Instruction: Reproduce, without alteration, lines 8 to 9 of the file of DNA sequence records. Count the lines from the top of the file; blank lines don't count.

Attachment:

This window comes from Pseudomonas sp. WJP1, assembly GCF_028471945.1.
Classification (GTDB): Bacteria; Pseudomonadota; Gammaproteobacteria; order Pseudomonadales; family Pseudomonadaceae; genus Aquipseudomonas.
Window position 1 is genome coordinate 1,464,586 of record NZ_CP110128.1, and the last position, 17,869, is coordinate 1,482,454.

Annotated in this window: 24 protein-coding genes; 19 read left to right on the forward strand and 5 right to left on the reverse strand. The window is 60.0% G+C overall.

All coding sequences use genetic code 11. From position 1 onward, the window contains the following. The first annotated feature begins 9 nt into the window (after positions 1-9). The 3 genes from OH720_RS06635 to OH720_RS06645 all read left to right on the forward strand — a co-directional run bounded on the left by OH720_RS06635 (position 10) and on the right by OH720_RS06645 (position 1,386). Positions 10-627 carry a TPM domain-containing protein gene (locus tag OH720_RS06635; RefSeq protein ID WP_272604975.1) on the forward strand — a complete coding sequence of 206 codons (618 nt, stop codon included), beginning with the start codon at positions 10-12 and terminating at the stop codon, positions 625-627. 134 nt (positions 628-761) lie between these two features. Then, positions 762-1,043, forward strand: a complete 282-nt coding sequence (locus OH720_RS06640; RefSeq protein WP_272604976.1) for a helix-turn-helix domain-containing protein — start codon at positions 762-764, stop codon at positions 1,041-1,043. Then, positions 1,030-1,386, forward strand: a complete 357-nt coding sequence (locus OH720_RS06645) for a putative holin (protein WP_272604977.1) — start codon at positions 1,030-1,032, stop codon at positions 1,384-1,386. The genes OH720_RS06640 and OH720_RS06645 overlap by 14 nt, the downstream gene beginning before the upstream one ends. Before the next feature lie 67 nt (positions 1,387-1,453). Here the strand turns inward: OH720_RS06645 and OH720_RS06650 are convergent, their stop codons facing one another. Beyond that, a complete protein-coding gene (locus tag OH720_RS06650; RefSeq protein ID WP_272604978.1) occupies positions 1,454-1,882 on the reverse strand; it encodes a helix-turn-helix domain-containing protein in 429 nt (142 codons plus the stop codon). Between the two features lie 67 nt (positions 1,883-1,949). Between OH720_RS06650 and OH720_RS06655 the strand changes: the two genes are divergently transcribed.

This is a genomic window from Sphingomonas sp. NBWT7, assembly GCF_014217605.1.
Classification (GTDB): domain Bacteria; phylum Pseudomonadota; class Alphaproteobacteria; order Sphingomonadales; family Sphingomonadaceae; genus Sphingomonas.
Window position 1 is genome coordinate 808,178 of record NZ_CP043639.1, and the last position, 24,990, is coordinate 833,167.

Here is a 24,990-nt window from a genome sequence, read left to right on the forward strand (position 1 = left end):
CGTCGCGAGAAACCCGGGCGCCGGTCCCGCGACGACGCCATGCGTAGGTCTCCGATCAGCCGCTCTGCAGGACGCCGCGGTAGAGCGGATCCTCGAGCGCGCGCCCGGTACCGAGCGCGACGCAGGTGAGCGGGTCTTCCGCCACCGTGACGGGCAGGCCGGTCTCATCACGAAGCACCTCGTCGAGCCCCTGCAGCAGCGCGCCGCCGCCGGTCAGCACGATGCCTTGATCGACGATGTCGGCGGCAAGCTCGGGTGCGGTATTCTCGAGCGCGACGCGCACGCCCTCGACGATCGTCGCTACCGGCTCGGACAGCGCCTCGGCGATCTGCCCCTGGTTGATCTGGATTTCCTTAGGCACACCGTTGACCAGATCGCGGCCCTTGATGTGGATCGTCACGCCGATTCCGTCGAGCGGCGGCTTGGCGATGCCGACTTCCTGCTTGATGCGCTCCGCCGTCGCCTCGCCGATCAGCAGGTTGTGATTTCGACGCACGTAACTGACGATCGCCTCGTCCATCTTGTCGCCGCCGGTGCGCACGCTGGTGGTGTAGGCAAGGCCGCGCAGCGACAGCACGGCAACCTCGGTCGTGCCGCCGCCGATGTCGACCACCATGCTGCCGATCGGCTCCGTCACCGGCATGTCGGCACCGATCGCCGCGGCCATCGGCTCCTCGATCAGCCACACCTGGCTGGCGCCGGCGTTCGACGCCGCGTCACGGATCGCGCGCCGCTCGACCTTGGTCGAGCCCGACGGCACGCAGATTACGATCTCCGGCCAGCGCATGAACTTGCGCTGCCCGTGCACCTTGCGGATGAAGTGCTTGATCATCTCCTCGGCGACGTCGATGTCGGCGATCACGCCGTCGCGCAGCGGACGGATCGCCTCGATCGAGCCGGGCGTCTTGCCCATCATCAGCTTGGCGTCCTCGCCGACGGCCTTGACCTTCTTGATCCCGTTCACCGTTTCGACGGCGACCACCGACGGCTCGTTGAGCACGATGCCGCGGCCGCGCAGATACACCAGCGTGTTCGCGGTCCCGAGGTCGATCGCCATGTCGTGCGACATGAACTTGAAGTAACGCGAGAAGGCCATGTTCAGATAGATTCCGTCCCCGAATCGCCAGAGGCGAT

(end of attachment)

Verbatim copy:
Window position 1 is genome coordinate 808,178 of record NZ_CP043639.1, and the last position, 24,990, is coordinate 833,167.

Here is a 24,990-nt window from a genome sequence, read left to right on the forward strand (position 1 = left end):